I want to take a moment here to pay most humble homage to the incredible strength and fortitude of my travel companion, whom I have known for 23 years. I was a fucking hell-beast during those awful hours. Mad with grief, lashing out like a trapped and wounded animal, I refused to let her take me south to her family where she could take proper care of me because all I could think about was getting home. We were at Drogheda only half an hour from the airport, and I dug in my crazed heels and would not be moved. Her heart was breaking for me, and she was terrified and overwhelmed, and I was, let’s just say it, a fucking atrocious patient. She didn’t want me to fly because she knew the medical risks, but to her very great credit and my even greater gratitude she put her shoulder to the wheel of my insane determination to get home and helped me get there. My dearest Ducks, I will never have coin, word nor valor enough to repay your good offices. You are a fucking star.
So I got on the plane the morning of Sunday July 6th, 9 days before I was due to come home. Amazing humans from all over my life sent prayers, thoughts, love, light, phone numbers of friends and family in Chicago where I had a 4 hour layover, so that in case something really terrifying happened on the Atlantic flight I’d have help when I landed in the States. People I know and people I didn’t know but who knew someone who loved me all bound together in a kind of “Get Gillian Home” Facebook campaign. One of my oldest and dearest friends summed it all up in a post:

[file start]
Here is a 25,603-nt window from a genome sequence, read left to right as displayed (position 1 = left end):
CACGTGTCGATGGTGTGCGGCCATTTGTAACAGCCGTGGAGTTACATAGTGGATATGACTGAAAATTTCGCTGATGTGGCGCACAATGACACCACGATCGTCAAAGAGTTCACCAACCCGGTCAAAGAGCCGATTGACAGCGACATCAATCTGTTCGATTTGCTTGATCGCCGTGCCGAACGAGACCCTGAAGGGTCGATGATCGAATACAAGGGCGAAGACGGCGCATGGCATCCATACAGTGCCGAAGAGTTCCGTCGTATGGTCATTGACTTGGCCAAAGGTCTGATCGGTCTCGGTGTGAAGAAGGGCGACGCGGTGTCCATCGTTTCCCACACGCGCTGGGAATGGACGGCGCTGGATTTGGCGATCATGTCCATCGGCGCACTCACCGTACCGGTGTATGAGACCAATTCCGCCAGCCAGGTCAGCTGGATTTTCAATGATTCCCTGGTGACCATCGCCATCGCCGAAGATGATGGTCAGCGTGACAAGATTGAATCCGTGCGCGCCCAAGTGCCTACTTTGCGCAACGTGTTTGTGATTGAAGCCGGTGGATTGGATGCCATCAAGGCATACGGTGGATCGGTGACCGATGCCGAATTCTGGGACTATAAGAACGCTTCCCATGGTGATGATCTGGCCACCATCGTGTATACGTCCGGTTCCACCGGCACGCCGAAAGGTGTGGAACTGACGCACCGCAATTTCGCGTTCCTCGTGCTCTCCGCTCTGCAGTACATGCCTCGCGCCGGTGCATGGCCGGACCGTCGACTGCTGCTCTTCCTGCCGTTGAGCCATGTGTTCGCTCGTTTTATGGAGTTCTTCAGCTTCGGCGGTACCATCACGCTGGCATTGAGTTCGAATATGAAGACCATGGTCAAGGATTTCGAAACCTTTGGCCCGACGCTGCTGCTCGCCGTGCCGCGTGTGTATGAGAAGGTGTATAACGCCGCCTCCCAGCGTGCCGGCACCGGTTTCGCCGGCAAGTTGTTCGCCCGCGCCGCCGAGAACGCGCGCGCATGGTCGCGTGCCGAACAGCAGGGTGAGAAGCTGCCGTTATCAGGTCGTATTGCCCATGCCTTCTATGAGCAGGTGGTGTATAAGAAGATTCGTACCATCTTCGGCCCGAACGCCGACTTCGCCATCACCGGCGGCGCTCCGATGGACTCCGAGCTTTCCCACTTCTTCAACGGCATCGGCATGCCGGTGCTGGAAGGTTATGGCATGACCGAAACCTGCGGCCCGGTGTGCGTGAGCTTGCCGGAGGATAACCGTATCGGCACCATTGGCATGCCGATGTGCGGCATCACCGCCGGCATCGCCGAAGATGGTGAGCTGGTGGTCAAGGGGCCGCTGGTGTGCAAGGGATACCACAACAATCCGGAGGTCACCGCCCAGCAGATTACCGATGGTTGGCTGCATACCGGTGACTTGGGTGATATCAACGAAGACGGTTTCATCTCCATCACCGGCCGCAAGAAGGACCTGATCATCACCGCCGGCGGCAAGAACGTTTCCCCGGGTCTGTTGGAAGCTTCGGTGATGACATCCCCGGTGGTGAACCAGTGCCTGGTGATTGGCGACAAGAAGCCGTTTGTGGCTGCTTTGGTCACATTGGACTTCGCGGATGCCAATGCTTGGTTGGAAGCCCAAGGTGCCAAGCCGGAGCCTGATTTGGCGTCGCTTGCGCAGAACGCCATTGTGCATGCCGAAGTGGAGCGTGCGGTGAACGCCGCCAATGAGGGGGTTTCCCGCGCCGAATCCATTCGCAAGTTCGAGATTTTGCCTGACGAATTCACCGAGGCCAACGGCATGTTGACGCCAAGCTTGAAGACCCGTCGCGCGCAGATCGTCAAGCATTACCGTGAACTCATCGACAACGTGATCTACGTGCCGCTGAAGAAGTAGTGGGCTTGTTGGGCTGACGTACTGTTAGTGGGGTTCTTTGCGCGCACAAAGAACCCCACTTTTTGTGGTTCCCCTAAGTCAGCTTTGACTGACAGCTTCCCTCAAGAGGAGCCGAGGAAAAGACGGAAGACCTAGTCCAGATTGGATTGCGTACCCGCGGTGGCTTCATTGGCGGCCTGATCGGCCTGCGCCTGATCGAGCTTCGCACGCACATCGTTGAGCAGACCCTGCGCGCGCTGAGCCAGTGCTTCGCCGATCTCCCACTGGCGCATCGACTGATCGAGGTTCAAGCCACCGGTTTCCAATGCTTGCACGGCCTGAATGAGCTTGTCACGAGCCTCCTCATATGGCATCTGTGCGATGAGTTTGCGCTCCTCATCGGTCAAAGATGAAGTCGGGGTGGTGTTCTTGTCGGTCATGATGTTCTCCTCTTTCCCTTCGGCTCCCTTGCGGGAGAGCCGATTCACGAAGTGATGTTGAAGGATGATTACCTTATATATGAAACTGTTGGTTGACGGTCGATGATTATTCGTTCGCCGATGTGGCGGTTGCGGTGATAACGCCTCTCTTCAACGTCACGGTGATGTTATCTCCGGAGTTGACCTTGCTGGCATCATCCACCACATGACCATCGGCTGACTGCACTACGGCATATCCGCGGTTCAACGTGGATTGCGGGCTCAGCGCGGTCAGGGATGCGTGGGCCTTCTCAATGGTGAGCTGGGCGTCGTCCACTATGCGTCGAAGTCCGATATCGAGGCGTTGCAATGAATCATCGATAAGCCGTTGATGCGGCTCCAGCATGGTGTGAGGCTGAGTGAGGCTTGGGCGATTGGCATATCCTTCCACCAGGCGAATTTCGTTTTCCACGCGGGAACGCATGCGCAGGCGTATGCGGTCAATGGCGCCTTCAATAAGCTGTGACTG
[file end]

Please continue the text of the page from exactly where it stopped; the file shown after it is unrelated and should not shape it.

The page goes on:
“Watching us all circle the wagons to get Gillian home safe is truly a beautiful sight. We’ve got a multi-country multi-jurisdictional task force going on here. Sorry to offend anyone, but my friends just might be more awesome than yours.”
And while all this was going on, no less than 5 different women messaged me privately – women I hadn’t talked to in years, but who unbeknownst to me were reading the posts as I fought to smuggle my own dead baby out of the country and had been reading the blog since I started it in January of 2013. They told me they’d miscarried, struggled with infertility, felt ostracized and broken and voiceless under the weight of society’s bullshit expectation that we keep it down about our losses. Some of these women I’d admired through the years, but I’d thought they didn’t particularly like me. And maybe they didn’t – god knows I’ve not always been a superlatively likable person. But this thing, this experience of having life inside you and then having it ripped away, and all the madness that comes after – that shit is utterly universal to those who’ve survived it. It is a sisterhood of blood and loss, and there are few things stronger than that.